Yet Bryan’s article in Self about body positivity is far from entirely positive. I did not see statistics in the article detailing the ages and other demographics of the “more than 3,100″ women surveyed by Self, but the results were disheartening (not surprisingly so for readers of a fitness publication, some 70 percent of whom “say they compare themselves to others on social media either constantly or occasionally”). Among other survey results:  “a whopping 80 percent of us remain unsatisfied with the number on the scale–and 57 percent think about it ‘constantly.’”

Bryan continues, “Perhaps worse still, 85 percent of women believe they should feel more body-positive than they do. meaning, not only do we hate on our bodies, but we also hate on ourselves for hating on them.” I prefer a more positive view of this statistic:  perhaps the self-affirming message is starting to sink in. Indeed, Bryan concludes, “As we choose how to engage with technology, our online lives have the potential to remind us of everything we can do, rather than everything we’ll never be.” Bryan ends her article with a quote from Cassey Ho, creator of YouTube channel Blogilates:  “I think the whole body-image positivity movement is very strong right now. The next step is to just do what you do, and have the body you have, and not even feel the need to mention it. We need to focus on our brains, our character, our knowledge and emotion–on what we’re able to contribute to the world.”

Consider the latest ad campaign from Dolce & Gabbana, featuring individuals of various shapes and sizes. There is nothing but love for all the individuals in the ads.

In the December 2015 issue of Allure, actress Claire Danes expands upon prior comments to People magazine that she and her friend Lena Dunham were “criticized for having different body types–I was too skinny, and she was too big.” Danes continues:  “It’s just so ingrained in us, the idea that we should take up the right amount of space, literally and figuratively.”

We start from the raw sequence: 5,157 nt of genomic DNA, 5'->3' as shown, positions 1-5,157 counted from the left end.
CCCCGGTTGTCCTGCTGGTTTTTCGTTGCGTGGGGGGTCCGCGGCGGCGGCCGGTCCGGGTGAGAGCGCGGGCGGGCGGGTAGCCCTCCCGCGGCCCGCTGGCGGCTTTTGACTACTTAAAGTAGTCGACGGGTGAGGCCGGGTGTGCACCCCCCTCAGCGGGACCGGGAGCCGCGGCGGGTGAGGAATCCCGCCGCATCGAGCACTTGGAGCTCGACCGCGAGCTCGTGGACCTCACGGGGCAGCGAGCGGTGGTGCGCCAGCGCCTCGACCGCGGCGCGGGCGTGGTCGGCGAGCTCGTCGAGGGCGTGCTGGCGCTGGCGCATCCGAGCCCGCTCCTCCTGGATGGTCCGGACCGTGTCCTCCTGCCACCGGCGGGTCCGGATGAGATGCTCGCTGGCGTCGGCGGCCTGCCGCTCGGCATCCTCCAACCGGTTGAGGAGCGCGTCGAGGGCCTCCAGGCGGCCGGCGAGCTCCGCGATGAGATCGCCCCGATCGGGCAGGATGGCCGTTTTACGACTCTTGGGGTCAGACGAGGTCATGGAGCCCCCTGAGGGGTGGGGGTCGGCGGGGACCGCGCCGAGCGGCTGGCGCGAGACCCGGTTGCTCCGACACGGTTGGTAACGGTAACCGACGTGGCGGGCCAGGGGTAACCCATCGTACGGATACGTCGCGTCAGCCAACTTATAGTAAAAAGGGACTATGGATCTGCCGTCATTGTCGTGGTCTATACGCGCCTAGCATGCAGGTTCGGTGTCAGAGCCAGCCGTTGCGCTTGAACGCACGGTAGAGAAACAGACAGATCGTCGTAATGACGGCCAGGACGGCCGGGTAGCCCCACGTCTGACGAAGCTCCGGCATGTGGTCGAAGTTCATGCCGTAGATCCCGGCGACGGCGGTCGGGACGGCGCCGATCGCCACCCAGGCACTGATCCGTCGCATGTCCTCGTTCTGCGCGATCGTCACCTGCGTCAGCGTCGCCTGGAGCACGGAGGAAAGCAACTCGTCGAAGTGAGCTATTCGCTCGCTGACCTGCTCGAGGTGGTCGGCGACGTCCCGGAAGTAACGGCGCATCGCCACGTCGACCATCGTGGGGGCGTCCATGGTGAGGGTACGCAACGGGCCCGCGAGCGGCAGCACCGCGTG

In the October 19, 2015 issue of People, Meryl Streep is quoted on the advice she would give to her 18-year-old self, to Time Out London:  “Don’t waste so much time thinking about how much you weigh. There is no more mind-numbing, boring, idiotic, self-destructive diversion from the fun of living.”

Don a poncho or fling a shawl over your shoulders and claim your space. Be all the fabulous person you are. Embrace wholeheartedly the fun of living. Happy New Year! 

 

Not So Hot Under the Collars

Wide collar-style necklaces may have an aesthetic appeal, but they are notoriously difficult to wear, as recent fashion photographs confirm.

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Actress Zoe Kravitz makes the best-dressed list in the November 2015 issue of InStyle. One of the photos pictures her at the Guggenheim International Gala Dinner wearing a white crop top and split skirt from Dior, accented with a thick pearl collar necklace with an enormous blue cabochon. The necklace separates her head from her body, almost making it appear to be pasted onto the photograph, just a tad larger than might be expected for such a slender frame. The unfortunate accessory distracts the eye and makes it look as though she has no neck.

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Better  is this look, also pictured in the November 2015 issue of InStyle declared to be the “best dress” of the issue. Actress Hailee Steinfeld wears a Stella McCartney ensemble with flared pants and cape, again in solid white, accented with a wide Jennifer Fisher collar.  The actress has a slender neck, long enough to accommodate the necklace, and its plain design complements the sleek look of her ensemble. With the wide shoulders of the cape, her face appears to be in proportion to the rest of her body.

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The ideal neck length for any wide collar-style necklace is long, longer, longest. Actress Drew Barrymore, pictured in the November 2015 issue of InStyle, demonstrates how this might look. Indeed, she is pictured in a Dior dress and coat from The Row accessorized with a slender metal choker from Etro. This is a look that can accommodate much more of a statement piece on the actress’s neck.

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For the vast majority of women with average or short necks, slender metal collars are a far better choice than a thick collar. The same issue of InStyle spotlights four examples of cuff-style collars that are narrow and have an opening in the front. The exposed skin on the neck is a look flattering to most everyone.